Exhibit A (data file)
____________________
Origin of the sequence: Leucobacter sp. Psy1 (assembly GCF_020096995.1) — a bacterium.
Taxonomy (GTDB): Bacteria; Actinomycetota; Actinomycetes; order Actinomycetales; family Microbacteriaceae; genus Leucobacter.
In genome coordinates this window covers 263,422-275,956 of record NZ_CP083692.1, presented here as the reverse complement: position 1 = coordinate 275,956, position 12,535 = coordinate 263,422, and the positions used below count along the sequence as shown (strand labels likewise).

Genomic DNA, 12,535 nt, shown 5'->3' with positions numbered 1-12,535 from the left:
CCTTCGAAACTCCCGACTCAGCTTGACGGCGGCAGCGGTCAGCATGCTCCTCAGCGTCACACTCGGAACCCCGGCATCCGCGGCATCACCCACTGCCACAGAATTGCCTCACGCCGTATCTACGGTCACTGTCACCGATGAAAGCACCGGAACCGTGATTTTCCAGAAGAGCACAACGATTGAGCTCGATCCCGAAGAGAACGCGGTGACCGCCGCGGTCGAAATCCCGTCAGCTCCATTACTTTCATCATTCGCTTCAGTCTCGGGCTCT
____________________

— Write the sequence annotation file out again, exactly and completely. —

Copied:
Origin of the sequence: Leucobacter sp. Psy1 (assembly GCF_020096995.1) — a bacterium.
Taxonomy (GTDB): Bacteria; Actinomycetota; Actinomycetes; order Actinomycetales; family Microbacteriaceae; genus Leucobacter.
In genome coordinates this window covers 263,422-275,956 of record NZ_CP083692.1, presented here as the reverse complement: position 1 = coordinate 275,956, position 12,535 = coordinate 263,422, and the positions used below count along the sequence as shown (strand labels likewise).

Genomic DNA, 12,535 nt, shown 5'->3' with positions numbered 1-12,535 from the left:
CCTTCGAAACTCCCGACTCAGCTTGACGGCGGCAGCGGTCAGCATGCTCCTCAGCGTCACACTCGGAACCCCGGCATCCGCGGCATCACCCACTGCCACAGAATTGCCTCACGCCGTATCTACGGTCACTGTCACCGATGAAAGCACCGGAACCGTGATTTTCCAGAAGAGCACAACGATTGAGCTCGATCCCGAAGAGAACGCGGTGACCGCCGCGGTCGAAATCCCGTCAGCTCCATTACTTTCATCATTCGCTTCAGTCTCGGGCTCT